Dialing in Mayhem for Profit: More Targeted Attacks, Less Malware

You can count on three things these days: death, taxes and the ever-increasing, evolving nature of security threats. According to Positive Technologies’ latest “Cybersecurity Threatscape” report, cyber incidents were up 47 percent for the second quarter of 2018 over the second quarter of 2017. The Positive Technologies 1Q18 report pegged the increase in cyber incidents over 1Q17 at 32 percent. Although a succession of two numbers doesn’t make a trend (yet), it’s a significant increase.

Additional findings of the second quarter report:

Just over half of the cyber incidents tracked for the report were targeted attacks on companies and their clients, Positive’s researchers found. Although significantly reduced from the first quarter, malware continues to play a big role in initiating incidents. But cybercriminals also attempted to exploit zero-day vulnerabilities, used social engineering to steal administrator passwords and penetrated partner companies as a stepping stone to reaching their ultimate targets.

Data theft continued to account for an increasing share of total attacks. In today’s complex computing environments, where data is stored in many places, often in hybrid cloud systems, it can be exceedingly difficult to ensure that your data is safe. This makes for “easy pickings even for low-skilled hackers, who perform more and more attacks every day,” said Positive’s researchers. E-commerce websites, online ticketing systems and hotel booking sites were some of the types of systems compromised. Data was the objective in 40 percent of the cases reviewed for the report. For comparison, direct financial profit was the objective in about the same number of cases at 39 percent.

Positive Technologies forecasts that the security threats aimed at data theft will continue to increase. Medical and personal data are especially at risk, as are government, hospitality and healthcare organizations and consumers.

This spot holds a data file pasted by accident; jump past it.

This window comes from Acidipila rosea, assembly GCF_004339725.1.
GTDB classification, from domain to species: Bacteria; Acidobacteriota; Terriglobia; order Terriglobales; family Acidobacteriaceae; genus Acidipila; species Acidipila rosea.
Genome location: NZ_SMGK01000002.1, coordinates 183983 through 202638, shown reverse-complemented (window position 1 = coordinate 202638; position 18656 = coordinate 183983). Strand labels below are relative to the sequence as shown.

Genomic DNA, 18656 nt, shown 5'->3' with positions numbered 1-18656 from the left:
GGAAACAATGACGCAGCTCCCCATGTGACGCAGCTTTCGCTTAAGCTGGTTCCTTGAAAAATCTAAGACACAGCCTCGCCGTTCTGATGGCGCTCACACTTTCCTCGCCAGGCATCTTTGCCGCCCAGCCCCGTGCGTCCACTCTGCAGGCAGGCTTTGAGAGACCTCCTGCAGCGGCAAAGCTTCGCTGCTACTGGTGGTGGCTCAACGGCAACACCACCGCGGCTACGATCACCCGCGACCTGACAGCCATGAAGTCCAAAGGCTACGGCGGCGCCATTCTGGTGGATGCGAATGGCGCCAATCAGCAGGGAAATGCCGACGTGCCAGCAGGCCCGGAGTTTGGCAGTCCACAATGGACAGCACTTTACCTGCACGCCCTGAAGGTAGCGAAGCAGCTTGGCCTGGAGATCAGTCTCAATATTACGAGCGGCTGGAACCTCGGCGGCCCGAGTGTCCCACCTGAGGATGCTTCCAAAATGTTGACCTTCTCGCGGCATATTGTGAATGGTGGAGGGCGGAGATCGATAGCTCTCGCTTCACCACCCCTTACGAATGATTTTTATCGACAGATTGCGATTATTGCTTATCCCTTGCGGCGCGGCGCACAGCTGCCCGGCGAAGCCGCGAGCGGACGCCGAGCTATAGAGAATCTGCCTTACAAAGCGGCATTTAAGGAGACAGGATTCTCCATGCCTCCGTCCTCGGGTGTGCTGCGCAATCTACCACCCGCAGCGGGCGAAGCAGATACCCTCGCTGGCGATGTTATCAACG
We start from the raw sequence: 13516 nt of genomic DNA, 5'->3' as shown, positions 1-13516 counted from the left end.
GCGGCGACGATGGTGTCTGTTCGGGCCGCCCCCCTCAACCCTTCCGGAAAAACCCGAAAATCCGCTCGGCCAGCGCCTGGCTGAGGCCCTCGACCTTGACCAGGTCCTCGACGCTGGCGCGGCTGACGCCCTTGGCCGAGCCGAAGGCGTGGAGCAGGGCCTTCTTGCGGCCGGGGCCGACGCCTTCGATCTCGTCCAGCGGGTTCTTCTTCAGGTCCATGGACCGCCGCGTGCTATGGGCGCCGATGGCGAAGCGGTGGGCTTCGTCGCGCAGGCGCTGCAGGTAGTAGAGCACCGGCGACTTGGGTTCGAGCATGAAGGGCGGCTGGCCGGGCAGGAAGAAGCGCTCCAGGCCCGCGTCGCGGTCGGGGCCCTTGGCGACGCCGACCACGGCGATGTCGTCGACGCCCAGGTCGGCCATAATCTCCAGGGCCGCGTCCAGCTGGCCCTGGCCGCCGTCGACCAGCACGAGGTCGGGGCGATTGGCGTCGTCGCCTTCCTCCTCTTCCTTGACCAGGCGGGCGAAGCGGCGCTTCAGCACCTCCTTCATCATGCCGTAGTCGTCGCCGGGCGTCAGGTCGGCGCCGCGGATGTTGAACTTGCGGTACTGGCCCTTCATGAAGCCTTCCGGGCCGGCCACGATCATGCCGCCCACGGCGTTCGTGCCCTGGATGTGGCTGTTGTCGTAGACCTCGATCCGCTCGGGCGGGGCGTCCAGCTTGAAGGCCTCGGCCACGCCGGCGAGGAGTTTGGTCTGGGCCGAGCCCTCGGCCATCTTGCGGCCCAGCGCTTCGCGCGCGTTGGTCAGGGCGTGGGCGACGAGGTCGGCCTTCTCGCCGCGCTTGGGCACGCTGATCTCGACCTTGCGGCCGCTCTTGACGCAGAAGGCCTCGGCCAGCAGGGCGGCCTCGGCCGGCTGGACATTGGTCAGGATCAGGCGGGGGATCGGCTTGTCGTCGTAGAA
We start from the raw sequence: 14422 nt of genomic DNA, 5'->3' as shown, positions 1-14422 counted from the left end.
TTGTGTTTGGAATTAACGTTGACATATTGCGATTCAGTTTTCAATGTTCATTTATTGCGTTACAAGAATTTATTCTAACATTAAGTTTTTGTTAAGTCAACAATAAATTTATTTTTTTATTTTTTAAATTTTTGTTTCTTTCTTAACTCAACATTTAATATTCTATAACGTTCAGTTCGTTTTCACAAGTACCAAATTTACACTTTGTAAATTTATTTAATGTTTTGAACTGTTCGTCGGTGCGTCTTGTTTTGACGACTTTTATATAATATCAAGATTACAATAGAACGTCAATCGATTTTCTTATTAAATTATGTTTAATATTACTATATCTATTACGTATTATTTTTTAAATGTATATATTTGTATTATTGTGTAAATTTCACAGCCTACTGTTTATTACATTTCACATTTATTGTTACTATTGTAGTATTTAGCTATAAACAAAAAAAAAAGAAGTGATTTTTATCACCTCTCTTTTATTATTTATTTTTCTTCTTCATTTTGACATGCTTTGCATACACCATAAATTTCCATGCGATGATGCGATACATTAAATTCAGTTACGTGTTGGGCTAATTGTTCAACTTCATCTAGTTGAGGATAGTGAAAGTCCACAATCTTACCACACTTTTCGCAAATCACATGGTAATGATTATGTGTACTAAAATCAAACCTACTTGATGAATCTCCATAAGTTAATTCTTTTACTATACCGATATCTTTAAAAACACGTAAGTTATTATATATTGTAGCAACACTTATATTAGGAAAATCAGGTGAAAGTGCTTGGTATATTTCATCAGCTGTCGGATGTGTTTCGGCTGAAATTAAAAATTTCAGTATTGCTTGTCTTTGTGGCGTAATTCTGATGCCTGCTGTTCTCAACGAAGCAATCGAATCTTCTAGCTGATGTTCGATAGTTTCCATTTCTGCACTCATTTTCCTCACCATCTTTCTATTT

Cryptocurrency attacks played a big role in the increase of cyber incidents. In May and June alone, cybercriminals netted more than $100 million in cryptocurrency attacks. There were twice as many such attacks in 2Q18 as there were in 1Q18.

Some 44 percent of attacks aimed at infrastructure. At 32 percent, attacks on web resources were up significantly over 2Q17’s 23 percent.

The use of malware dropped from 63 percent in 1Q18 to 49 percent in the second quarter. Credential compromises picked up the slack, with a 12 percent jump over the same period.

“One of the reasons for this dramatic growth [in the number of cyber incidents] is the development of dark web markets, where criminals sell ready-made malware and Trojans—for example, ransomware,” said Leigh-Anne Galloway, cybersecurity resilience lead, Positive Technologies. “Moreover, criminals provide malware technical support. The trend is that malware is becoming a full-fledged product and even low-qualified hackers can use it. The malware developers have realized that it’s more profitable and safer to develop viruses and Trojans and sell them than to perform attacks themselves.”

Protecting Against Security Threats

CISOs and CIOs: Every company should be actively practicing continuous improvement of the security of their systems and data. The indicators from the second quarter suggest some things that you might want to consider:

  • Is it time to strengthen passwords? Force your users to improve their credentials.
  • You’ve heard it before, but have you done it? Encrypt all your vulnerable data and any data your business needs.
  • If your organization has a complex environment, do you even know where all your data is? Make it your business to know or task someone with putting together that information.
  • Improve security awareness among clients and partners.
  • Do not delay installing patches; keep software up to date.
  • Does your security operations center use state-of-the-art software and services?
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Scot Finnie

Scot Finnie

Scot Finnie is an award-winning business and technology journalist, reviewer, columnist, editor, and manager. He was the editor-in-chief of Computerworld for 10 years. He's been a Windows and macOS operating system expert for two decades. He torture-tested laptop PCs. Was ZDNet's first editor.

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